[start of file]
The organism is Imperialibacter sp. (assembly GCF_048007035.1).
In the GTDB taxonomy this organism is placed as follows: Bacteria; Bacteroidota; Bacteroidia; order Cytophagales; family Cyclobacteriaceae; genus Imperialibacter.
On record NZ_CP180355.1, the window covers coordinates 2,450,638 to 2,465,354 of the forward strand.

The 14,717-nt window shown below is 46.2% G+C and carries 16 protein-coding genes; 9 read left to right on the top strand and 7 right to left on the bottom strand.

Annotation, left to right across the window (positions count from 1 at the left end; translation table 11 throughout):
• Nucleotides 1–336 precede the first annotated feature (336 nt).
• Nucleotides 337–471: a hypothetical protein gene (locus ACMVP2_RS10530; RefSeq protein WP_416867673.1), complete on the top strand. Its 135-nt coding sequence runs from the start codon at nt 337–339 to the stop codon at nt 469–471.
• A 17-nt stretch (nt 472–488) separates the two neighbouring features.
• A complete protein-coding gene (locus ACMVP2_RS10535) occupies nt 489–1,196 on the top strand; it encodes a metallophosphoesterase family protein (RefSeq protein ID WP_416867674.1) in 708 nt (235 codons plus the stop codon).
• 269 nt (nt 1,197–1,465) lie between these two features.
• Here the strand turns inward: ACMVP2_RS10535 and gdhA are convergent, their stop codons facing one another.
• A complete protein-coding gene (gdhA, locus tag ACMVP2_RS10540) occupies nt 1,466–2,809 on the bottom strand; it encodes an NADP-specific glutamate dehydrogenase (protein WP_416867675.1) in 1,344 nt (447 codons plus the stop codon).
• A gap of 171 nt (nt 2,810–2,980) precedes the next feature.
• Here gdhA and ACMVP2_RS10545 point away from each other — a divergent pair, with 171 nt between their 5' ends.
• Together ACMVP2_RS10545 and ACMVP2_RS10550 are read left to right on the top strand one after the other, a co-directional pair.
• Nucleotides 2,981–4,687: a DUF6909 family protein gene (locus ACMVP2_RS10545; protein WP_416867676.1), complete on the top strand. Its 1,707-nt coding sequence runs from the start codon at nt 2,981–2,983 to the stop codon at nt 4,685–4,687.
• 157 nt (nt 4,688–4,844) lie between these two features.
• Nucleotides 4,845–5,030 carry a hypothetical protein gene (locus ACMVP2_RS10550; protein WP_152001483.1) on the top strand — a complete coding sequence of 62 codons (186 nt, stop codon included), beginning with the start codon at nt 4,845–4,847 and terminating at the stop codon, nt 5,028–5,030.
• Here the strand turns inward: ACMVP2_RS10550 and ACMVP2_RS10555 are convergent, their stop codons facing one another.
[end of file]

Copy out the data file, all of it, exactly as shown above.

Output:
The organism is Imperialibacter sp. (assembly GCF_048007035.1).
In the GTDB taxonomy this organism is placed as follows: Bacteria; Bacteroidota; Bacteroidia; order Cytophagales; family Cyclobacteriaceae; genus Imperialibacter.
On record NZ_CP180355.1, the window covers coordinates 2,450,638 to 2,465,354 of the forward strand.

The 14,717-nt window shown below is 46.2% G+C and carries 16 protein-coding genes; 9 read left to right on the top strand and 7 right to left on the bottom strand.

Annotation, left to right across the window (positions count from 1 at the left end; translation table 11 throughout):
• Nucleotides 1–336 precede the first annotated feature (336 nt).
• Nucleotides 337–471: a hypothetical protein gene (locus ACMVP2_RS10530; RefSeq protein WP_416867673.1), complete on the top strand. Its 135-nt coding sequence runs from the start codon at nt 337–339 to the stop codon at nt 469–471.
• A 17-nt stretch (nt 472–488) separates the two neighbouring features.
• A complete protein-coding gene (locus ACMVP2_RS10535) occupies nt 489–1,196 on the top strand; it encodes a metallophosphoesterase family protein (RefSeq protein ID WP_416867674.1) in 708 nt (235 codons plus the stop codon).
• 269 nt (nt 1,197–1,465) lie between these two features.
• Here the strand turns inward: ACMVP2_RS10535 and gdhA are convergent, their stop codons facing one another.
• A complete protein-coding gene (gdhA, locus tag ACMVP2_RS10540) occupies nt 1,466–2,809 on the bottom strand; it encodes an NADP-specific glutamate dehydrogenase (protein WP_416867675.1) in 1,344 nt (447 codons plus the stop codon).
• A gap of 171 nt (nt 2,810–2,980) precedes the next feature.
• Here gdhA and ACMVP2_RS10545 point away from each other — a divergent pair, with 171 nt between their 5' ends.
• Together ACMVP2_RS10545 and ACMVP2_RS10550 are read left to right on the top strand one after the other, a co-directional pair.
• Nucleotides 2,981–4,687: a DUF6909 family protein gene (locus ACMVP2_RS10545; protein WP_416867676.1), complete on the top strand. Its 1,707-nt coding sequence runs from the start codon at nt 2,981–2,983 to the stop codon at nt 4,685–4,687.
• 157 nt (nt 4,688–4,844) lie between these two features.
• Nucleotides 4,845–5,030 carry a hypothetical protein gene (locus ACMVP2_RS10550; protein WP_152001483.1) on the top strand — a complete coding sequence of 62 codons (186 nt, stop codon included), beginning with the start codon at nt 4,845–4,847 and terminating at the stop codon, nt 5,028–5,030.
• Here the strand turns inward: ACMVP2_RS10550 and ACMVP2_RS10555 are convergent, their stop codons facing one another.